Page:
[lm-sensors] The new thermal management sysfs class, and hwmon

Henrique de Moraes Holschuh hmh at hmh.eng.br
Sat Feb 23 21:39:53 CET 2008


On Fri, 22 Feb 2008, Zhang, Rui wrote:
> pwm[1-*]_enable = 1 : manual fan control (using pwm[1-*])
> 		  2+: automatic fan control (by acpi thermal driver)

And pwm[1-*]_enable = 0 should try to bump the fan to the fasted speed
possible, BTW.  This is not very obvious :-)

Many hwmon devices already have a function assigned to lower values of
pwm_enable.  I suggest we define a static (high) value to the generic
software-based kernel-mode fan controllers (of which, ACPI thermal
management is the first one), so that the software-based fan-controllers can
control generic fans too.

say, reserve bits 7,6 and 5 to select the fan controller class:
 000 - 
     000 00000: disabled (fan at top speed)
     000 00001: manual pwm control
     000 001xx: device specific hw or sw strategies
     000 01xxx: reserved for future use
     000 1xxxx: reserved for future use

 001 -
     001 00000: ACPI thermal management controller
     001 00001: (foobar thermal management controller)
     ...

 01x - reserved for future use.
 1xx - reserved for future use.

Or something like that.  Note that the above is, AFAIK, fully backwards
compatible with all current hwmon devices.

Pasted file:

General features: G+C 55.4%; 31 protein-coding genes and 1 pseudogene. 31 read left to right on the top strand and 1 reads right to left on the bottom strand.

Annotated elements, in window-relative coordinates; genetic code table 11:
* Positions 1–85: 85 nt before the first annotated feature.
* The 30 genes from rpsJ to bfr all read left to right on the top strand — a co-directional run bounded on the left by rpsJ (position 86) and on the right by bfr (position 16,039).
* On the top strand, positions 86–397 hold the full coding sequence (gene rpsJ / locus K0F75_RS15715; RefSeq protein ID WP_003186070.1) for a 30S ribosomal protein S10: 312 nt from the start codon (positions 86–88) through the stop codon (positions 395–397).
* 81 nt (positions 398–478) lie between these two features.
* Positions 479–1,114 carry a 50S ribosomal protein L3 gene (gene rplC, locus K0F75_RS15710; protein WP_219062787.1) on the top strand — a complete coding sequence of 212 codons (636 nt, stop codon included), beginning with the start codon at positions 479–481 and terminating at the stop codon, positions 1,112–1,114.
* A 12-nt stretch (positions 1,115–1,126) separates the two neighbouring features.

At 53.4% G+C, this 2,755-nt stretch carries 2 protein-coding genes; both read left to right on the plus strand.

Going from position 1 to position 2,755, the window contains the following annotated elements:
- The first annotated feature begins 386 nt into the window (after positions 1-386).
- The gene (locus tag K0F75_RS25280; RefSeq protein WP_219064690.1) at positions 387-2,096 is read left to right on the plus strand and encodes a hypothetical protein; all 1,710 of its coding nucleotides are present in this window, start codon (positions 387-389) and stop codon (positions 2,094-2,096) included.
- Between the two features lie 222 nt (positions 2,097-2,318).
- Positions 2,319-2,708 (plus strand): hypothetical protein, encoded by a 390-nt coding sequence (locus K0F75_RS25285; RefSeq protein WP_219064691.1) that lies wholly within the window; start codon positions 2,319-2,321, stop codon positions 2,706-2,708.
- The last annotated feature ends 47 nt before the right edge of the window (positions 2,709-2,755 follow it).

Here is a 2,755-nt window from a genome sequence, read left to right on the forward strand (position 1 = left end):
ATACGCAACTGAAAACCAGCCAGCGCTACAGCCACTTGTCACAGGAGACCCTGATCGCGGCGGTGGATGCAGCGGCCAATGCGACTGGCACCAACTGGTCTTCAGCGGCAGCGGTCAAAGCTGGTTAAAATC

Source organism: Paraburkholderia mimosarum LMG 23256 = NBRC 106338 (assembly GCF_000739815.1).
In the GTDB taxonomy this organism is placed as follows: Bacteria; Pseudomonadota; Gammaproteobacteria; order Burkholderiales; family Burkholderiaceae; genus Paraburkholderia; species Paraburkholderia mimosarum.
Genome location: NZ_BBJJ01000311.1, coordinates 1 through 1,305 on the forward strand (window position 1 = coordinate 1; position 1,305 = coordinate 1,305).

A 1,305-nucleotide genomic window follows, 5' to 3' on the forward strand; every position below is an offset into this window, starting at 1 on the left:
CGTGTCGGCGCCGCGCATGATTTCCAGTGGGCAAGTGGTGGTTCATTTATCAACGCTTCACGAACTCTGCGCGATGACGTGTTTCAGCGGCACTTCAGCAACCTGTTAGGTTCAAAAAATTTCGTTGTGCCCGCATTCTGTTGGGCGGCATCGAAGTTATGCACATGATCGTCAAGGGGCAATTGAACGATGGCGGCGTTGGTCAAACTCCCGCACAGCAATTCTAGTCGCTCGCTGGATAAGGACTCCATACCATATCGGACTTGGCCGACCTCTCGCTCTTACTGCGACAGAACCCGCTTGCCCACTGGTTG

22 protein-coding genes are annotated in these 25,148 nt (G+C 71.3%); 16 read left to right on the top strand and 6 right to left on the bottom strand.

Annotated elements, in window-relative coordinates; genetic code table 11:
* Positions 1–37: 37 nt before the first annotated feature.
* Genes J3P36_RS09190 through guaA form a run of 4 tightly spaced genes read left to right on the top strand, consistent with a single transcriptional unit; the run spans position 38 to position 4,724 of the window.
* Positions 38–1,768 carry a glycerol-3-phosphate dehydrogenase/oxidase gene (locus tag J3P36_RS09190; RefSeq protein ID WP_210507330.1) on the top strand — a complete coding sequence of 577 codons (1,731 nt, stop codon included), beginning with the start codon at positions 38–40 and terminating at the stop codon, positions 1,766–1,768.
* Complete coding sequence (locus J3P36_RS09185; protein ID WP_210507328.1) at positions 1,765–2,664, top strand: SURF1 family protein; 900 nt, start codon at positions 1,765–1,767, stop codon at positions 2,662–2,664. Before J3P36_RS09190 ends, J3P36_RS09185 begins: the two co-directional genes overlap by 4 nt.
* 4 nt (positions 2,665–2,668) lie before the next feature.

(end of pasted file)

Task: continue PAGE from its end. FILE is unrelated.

> Yes, it can work for ACPI fan although I don't think the existing pwm
> hwmon I/F maps well to what we need and it seems like a "forced fit" to
> use it. Any better ideas? :)

Sure: we add a new "view" of the pwm controller.  hwmon drivers are allowed
to export either one or both.  If they export both, however, they MUST be
kept in complete sync.  Most hwmon devices will export either, but not both.
Stuff like thinkpad-acpi that is already complex enough anyway, can go
through the pain of providing both and keeping them in sync.

The new "view" could well use the ACPI thermal management idea, which is
nicely generic (if a bit less powerful) than hwmon's current view, and you
could very easily convert the current thermal management stuff to it.
Here's a proposal:

pwm[1-*]_max_level (RO):
   Maximum valid level for pwm[1-*]_level

pwm[1-*]_level (RO/RW):
   Alternate view of pwm[1-*].  0 means off. 1-pwm[1-*]_max_level means
   active.  The higher the level, the higher the speed.

However, that would only make sense for fans.  Using the pwm model to
control generic cooling properties of devices doesn't work well.

I propose we add an alternate "cooling power" set of attributes.  Fans could
use either one, or even both (as long as they are kept in sync):

cooling_mode (RO/RW):
   0 = disabled (no extra cooling effort)
   1 = manual
   2.. (same as pwm_enable)

   Note that this does NOT have the same behaviour of pwm_enable=0!

cooling[1-*]_max_level (RO):
   maximum cooling effort level available

cooling[1-*]_level (RW/RO):
   0 = no extra cooling
   1 = cooling effort level 1
   ...

   Increasing the cooling effort level, increases the cooling effect of the
   device (might mean downclocking buses at higher levels, etc).

I propose this, because it is actually a damn nice way to deal with fans in
most Linux platforms, as they are used only for cooling.  It has clearly
conceptual advantages over the pwm model we have right now.  And it could
be easily used by the ACPI thermal management stuff.

-- 
  "One disk to rule them all, One disk to find them. One disk to bring
  them all and in the darkness grind them. In the Land of Redmond
  where the shadows lie." -- The Silicon Valley Tarot
  Henrique Holschuh




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